Examples of Students Essays

The Treaty of Berlin – Abstract

The Treaty of Berlin
an international agreement signed by
1 (13) July 1878 as a result of the Berlin
Congress. The treatise has changed the terms
previously signed the San Stefano
contract to the detriment of Russia and the Slavic
the peoples of the Balkan Peninsula.

The results

  • Bulgaria
    was divided into three parts: vassal
    the Principality of the Danube to the Balkans with the center
    in Sofia; the Bulgarian lands South of the Balkans
    formed the Autonomous province
    The Ottoman Empire — Eastern Rumelia
    centered in Philippopolis; Macedonia —
    land to the Adriatic sea and the Aegean sea
    back Turkey without any
    change in the status.

  • Bulgaria
    with the center in Sofia was declared Autonomous
    Principality, an elected head of which
    it was claimed by the Sultan with the consent of the great
    powers. Temporarily managing Bulgaria
    before the introduction of its Constitution remained
    the Russian Commissioner, however, the term
    stay of the Russian troops in Bulgaria
    was limited to 9 months. Turkish
    the troops had no right to be in
    the Principality, but it was obliged to pay
    Turkey an annual tribute.

  • Turkey
    got the right to protect the border and
    Eastern Rumelia forces only
    regular troops, located in
    the border garrisons.

  • Thrace
    and Albania remained in Turkey. In these
    provinces, as well as in Crete and Turkish
    Armenia, Turkey pledged to carry out
    local government reform in
    according to organic regulations
    1868, equating the rights of Christians
    with Muslims.

  • Turkey
    refused to benefit from the rights of Persia
    in the disputed border town



  • Was
    recognized the independence of Montenegro,
    Serbia and Romania.

  • Territorial
    increment of Montenegro and Serbia,
    under the San Stefano Treaty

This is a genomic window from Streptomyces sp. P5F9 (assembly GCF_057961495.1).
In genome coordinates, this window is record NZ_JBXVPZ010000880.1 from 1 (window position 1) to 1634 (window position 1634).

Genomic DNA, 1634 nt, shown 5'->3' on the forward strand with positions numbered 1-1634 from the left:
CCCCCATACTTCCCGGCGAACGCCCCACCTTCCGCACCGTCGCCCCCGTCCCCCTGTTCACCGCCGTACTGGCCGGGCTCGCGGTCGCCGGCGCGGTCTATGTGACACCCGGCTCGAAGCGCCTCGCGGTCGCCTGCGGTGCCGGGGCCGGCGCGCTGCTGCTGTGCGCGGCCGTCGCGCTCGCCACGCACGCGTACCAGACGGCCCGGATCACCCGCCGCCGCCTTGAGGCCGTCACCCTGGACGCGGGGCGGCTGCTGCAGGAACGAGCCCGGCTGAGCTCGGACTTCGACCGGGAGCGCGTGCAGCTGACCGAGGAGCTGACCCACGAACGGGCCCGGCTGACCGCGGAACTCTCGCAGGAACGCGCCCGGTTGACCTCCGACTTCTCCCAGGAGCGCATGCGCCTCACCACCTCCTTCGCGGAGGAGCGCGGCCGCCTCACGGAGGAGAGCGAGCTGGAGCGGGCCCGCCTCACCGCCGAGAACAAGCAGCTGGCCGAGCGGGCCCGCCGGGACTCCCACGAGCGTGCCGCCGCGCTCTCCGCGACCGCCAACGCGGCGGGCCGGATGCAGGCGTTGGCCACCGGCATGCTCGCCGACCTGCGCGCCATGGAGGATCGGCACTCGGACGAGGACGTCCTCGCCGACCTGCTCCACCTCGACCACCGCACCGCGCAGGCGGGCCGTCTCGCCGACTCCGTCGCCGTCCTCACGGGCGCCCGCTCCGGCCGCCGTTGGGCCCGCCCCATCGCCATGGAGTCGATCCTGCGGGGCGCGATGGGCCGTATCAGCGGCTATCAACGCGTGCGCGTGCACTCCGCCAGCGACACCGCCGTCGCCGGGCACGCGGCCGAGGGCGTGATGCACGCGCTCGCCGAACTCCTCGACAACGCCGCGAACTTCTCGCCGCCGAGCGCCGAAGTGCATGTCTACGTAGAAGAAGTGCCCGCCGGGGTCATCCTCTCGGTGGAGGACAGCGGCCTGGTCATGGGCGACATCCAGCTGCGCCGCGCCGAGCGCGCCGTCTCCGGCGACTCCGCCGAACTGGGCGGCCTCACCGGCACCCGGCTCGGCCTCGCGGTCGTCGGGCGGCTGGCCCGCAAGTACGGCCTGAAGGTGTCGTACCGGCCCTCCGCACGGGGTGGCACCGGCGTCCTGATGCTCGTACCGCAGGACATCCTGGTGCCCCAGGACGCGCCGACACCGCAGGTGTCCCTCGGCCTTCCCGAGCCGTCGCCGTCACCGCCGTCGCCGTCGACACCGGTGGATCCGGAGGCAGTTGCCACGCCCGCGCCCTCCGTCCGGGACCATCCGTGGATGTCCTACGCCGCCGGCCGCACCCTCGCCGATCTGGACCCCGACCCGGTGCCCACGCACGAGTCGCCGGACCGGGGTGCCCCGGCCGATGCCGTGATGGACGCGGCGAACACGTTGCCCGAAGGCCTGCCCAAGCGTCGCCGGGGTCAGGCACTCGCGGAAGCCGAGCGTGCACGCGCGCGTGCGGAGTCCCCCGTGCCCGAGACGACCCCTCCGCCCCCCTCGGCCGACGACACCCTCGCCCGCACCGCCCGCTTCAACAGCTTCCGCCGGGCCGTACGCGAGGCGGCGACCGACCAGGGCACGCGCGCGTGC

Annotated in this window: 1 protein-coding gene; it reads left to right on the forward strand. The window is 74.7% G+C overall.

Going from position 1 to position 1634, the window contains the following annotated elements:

was curtailed.

  • Montenegro
    received on the Adriatic sea port
    Antivari, were denied the right to have a fleet, and
    marine and sanitary control in these
    waters was transferred to the Austro-Hungarian Empire.

  • Territory
    Serbia increased somewhat, but not
    at the expense of Bosnia, but at the expense of the lands
    claimed by Bulgaria.

  • Romania
    received Northern Dobrogea (English).
    and the Danube Delta.

  • Austria-Hungary
    won the right to the occupation of Bosnia and
    Herzegovina, and to keep garrisons
    between Serbia and Montenegro in
    Novopazarsky the Sanjak, which
    remained over Turkey.

  • The fix
    the Greek-Turkish border has been granted
    negotiations of the two countries in
    the mediation of the European powers in
    the event of their failure. The final decision
    to increase the territory of Greece was
    taken in 1880 by transfer Greece
    Thessaly and part of Epirus.

  • Guaranteed
    freedom of navigation on the Danube from the Black
    sea to the Iron Gates.

  • Russia refused
    from Bayazet and Alashkert valley and
    only acquired Ardahan, Kars and Batum,
    pledging to introduce a regime
    Porto-Franco (a free port of trade).
    Russia takes over southern Bessarabia.

The Treaty of Berlin
remained in force until the Balkan wars
1912-1913, but some of his decisions
remained unfulfilled or were later
changed. So, it was not implemented
Turkey promised reforms of local
government in areas inhabited
Christians. Bulgaria and Eastern
Rumelia in 1885, merged into a single
Principality. In 1886 Russia canceled
Porto-Franco in Batum. In 1908
Bulgaria declared itself independent from
Turkey Kingdom, and Austria-Hungary
turned the occupation of Bosnia and Herzegovina
in the annexation.

According to the testimony of
British historian A. Taylor,
the Treaty of Berlin “was a kind of
the watershed”, which was preceded by
30 years of war, and after it was installed
time of peace for 34 years. However, this
visibility was hiding tense
diplomatic struggle and the threat of war
constantly hung over Europe. [1]


  1. Nikolai Troitsky
    Foreign policy 1879-1894. / /
    in the XIX century. A course of lectures. M., 1997.